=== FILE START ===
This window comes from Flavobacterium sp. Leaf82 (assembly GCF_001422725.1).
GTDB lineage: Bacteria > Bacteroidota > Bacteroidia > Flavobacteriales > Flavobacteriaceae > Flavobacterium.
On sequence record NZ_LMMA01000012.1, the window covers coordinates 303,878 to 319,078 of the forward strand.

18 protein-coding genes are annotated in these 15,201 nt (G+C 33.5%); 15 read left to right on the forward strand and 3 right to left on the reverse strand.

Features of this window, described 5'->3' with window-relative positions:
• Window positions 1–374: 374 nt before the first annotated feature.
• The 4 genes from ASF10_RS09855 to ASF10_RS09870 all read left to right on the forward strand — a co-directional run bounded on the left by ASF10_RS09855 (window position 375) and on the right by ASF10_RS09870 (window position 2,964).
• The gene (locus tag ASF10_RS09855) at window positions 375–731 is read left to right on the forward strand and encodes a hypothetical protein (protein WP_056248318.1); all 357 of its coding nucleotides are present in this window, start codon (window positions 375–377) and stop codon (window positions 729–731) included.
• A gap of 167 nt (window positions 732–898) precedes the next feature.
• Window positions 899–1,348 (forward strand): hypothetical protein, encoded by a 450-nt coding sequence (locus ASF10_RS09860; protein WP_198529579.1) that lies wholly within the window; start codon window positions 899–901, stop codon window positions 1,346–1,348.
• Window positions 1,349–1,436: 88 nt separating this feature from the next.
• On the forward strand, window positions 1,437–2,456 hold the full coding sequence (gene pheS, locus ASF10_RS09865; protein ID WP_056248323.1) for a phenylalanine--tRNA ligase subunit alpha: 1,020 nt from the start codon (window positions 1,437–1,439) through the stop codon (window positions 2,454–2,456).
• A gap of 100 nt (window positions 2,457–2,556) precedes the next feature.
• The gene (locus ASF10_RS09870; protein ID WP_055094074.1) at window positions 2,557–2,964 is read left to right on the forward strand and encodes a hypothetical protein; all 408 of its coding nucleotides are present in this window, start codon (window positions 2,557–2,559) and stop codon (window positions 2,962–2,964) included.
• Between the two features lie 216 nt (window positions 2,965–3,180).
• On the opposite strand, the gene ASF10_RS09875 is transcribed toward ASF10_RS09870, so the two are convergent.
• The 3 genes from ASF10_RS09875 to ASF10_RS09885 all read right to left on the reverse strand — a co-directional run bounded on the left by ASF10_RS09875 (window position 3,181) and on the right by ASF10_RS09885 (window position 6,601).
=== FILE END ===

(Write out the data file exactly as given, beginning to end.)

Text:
This window comes from Flavobacterium sp. Leaf82 (assembly GCF_001422725.1).
GTDB lineage: Bacteria > Bacteroidota > Bacteroidia > Flavobacteriales > Flavobacteriaceae > Flavobacterium.
On sequence record NZ_LMMA01000012.1, the window covers coordinates 303,878 to 319,078 of the forward strand.

18 protein-coding genes are annotated in these 15,201 nt (G+C 33.5%); 15 read left to right on the forward strand and 3 right to left on the reverse strand.

Features of this window, described 5'->3' with window-relative positions:
• Window positions 1–374: 374 nt before the first annotated feature.
• The 4 genes from ASF10_RS09855 to ASF10_RS09870 all read left to right on the forward strand — a co-directional run bounded on the left by ASF10_RS09855 (window position 375) and on the right by ASF10_RS09870 (window position 2,964).
• The gene (locus tag ASF10_RS09855) at window positions 375–731 is read left to right on the forward strand and encodes a hypothetical protein (protein WP_056248318.1); all 357 of its coding nucleotides are present in this window, start codon (window positions 375–377) and stop codon (window positions 729–731) included.
• A gap of 167 nt (window positions 732–898) precedes the next feature.
• Window positions 899–1,348 (forward strand): hypothetical protein, encoded by a 450-nt coding sequence (locus ASF10_RS09860; protein WP_198529579.1) that lies wholly within the window; start codon window positions 899–901, stop codon window positions 1,346–1,348.
• Window positions 1,349–1,436: 88 nt separating this feature from the next.
• On the forward strand, window positions 1,437–2,456 hold the full coding sequence (gene pheS, locus ASF10_RS09865; protein ID WP_056248323.1) for a phenylalanine--tRNA ligase subunit alpha: 1,020 nt from the start codon (window positions 1,437–1,439) through the stop codon (window positions 2,454–2,456).
• A gap of 100 nt (window positions 2,457–2,556) precedes the next feature.
• The gene (locus ASF10_RS09870; protein ID WP_055094074.1) at window positions 2,557–2,964 is read left to right on the forward strand and encodes a hypothetical protein; all 408 of its coding nucleotides are present in this window, start codon (window positions 2,557–2,559) and stop codon (window positions 2,962–2,964) included.
• Between the two features lie 216 nt (window positions 2,965–3,180).
• On the opposite strand, the gene ASF10_RS09875 is transcribed toward ASF10_RS09870, so the two are convergent.
• The 3 genes from ASF10_RS09875 to ASF10_RS09885 all read right to left on the reverse strand — a co-directional run bounded on the left by ASF10_RS09875 (window position 3,181) and on the right by ASF10_RS09885 (window position 6,601).